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Tales Of The Texas Rangers
There have never been many of them, and they haven’t always behaved well. But for more than a century now, they’ve been one of the most famous law-enforcement out fits in the world.
June/July 2002 | Volume 53, Issue 3
Still short-term volunteers, the Rangers had earned the admiration and respect of Anglo Texans. The Mexican War gave Hays and his comrades the opportunity to nationalize their tradition, to make the Texas Ranger known to all the nation. As federalized volunteers they made hardly any concession to the regulations that bound other regiments; they clung to their traditional habits: short terms of service, no uniforms or flags, scorn for the chain of command and military proprieties. They also inflicted atrocities on Mexican civilians, revenge for Mexican atrocities at the Alamo and elsewhere during the Texas Revolution and the decade of the Republic. Gens. Zachary Taylor and Winfield Scott welcomed the Rangers’ steadiness in combat and their value as scouts; but both generals also bemoaned the Rangers’ consistent troublemaking. Taylor asked “that no more troops may be sent to this column from the State of Texas.”
The rangers produced the first hero of the war. In April 1846, even before Taylor won his victories at Palo Alto and Resaca de la Palma, near the mouth of the Rio Grande, Sam Walker made a name for himself by bearing dispatches across chaparral flats infested by Mexican irregulars. His exploits earned the Army’s applause and quickly found their way into newsprint in the East. President James K. Polk commissioned Walker a captain in the Regular Army, and New Orleans admirers presented him “a fine-blooded war steed” and “a very elegant and serviceable sword.”
Walker’s singular contribution to the war, however, lay in the East. Samuel Colt, in Connecticut, seeking to interest a hidebound Ordnance Department in his revolving pistol, approached Walker for an endorsement. Responding enthusiastically, the captain described how a handful of Rangers armed with the Paterson Colt had bested five times their number of Comanches at Walker Creek a couple of years earlier. “With improvements,” he asserted, “I think they can be rendered the most perfect weapon in the World for light mounted troops.”
Appealing directly to President Polk and the Secretary of War, Walker helped Colt circumvent the Ordnance Department’s opposition to repeating arms and gain a contract. He also worked with the gunmaker on the improvements. The result was the first six-shooter, which the inventor named the Walker Colt. It was a heavy, powerful handgun, weighing four and a half pounds, .44 caliber, with a nine-inch barrel and a large cylinder to accommodate six rounds backed by hefty powder charges. It was sturdier than the old Paterson and easier to load. In striking power, it rivaled the regulation Army musket and, at 100 yards, even the rifle. In the hands of Texas Rangers, the Walker Colt fully met expectations. Colts blazing at Mexican lancers, Walker himself took a mortal wound at the Battle of Huamantla.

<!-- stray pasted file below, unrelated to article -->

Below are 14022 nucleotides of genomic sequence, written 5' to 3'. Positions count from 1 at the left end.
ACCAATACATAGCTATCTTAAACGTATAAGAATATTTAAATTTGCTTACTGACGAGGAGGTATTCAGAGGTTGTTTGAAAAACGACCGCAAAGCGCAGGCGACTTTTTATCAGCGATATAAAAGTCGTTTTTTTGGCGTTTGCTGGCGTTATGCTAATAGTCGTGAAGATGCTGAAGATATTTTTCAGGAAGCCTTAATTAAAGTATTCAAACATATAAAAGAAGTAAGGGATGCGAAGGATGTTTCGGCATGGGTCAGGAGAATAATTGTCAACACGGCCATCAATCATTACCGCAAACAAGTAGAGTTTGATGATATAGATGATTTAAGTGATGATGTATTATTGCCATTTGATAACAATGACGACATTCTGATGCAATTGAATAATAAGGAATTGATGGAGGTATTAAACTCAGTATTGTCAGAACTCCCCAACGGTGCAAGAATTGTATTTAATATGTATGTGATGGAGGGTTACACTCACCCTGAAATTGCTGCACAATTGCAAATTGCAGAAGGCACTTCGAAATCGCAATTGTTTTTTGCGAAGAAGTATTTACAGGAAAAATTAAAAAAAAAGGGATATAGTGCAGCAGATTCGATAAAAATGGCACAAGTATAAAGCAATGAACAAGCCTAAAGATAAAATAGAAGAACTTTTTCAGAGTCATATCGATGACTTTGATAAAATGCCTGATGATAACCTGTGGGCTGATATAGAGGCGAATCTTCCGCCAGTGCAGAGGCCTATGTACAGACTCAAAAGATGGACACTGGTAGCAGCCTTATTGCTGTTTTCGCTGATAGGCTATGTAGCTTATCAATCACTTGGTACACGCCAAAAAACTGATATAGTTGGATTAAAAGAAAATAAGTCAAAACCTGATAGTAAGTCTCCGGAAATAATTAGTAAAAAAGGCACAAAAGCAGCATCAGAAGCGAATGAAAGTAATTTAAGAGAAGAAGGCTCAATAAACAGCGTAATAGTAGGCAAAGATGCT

After the war Jack Hays emigrated to California, where he played an influential role in building the new state. His mantle fell on his wartime adjutant, John Salmon (“Rip”) Ford. More than six feet tall, lean and blue-eyed, voluble, and fun-loving, Rip Ford had led a varied life, practicing medicine, studying law, dabbling in surveying and politics, editing an Austin newspaper, and serving Hays effectively in the Mexican War.
Rip Ford began his career as a Ranger captain in 1849, when he was thirty-four. Throughout the 1850s he proved a successful and respected leader, a terror to Comanche raiders, and a worthy successor to Hays. His most significant feat occurred in 1858, when he surprised and routed the Comanche band of Iron Jacket at the Battle of Antelope Hills, on the Canadian River in the Indian Territory north of Texas.
THE NEW COLT, HEAVY AND POWERFUL, RIVALED THE REGULATION ARMY MUSKET IN FIREPOWER AND, AT 100 YARDS, EVEN THE RIFLE.
The U.S. Army had built forts and garrisoned Texas, but neither federal troops nor the Rangers could slow the pace of Comanche raiding. They scored occasional successes but the Texas frontier endured the ravages of Indian raids for nearly half a century. Not until the Army’s Red River War of 1874–75 did the northern raiders settle on a reservation and leave Texas alone.
The Red River War coincided with the beginnings of the second phase of Ranger history—law enforcement. In 1874 the Texas legislature authorized what administratively came to be known as the Frontier Battalion. The authors of the law meant to create a permanent military force to do what the citizen soldier had done, only better. The Rangers of this outfit displayed many of the defining features of their predecessors, but they were no longer citizen soldiers. Although the Frontier Battalion was designed to fight Indians, when the Indian menace subsided it recast itself as a corps of lawmen. Thereafter Texas Ranger meant “state lawman” rather than “Indian fighter.” Unlike the citizen soldier, he contended with offenders against the laws of Texas.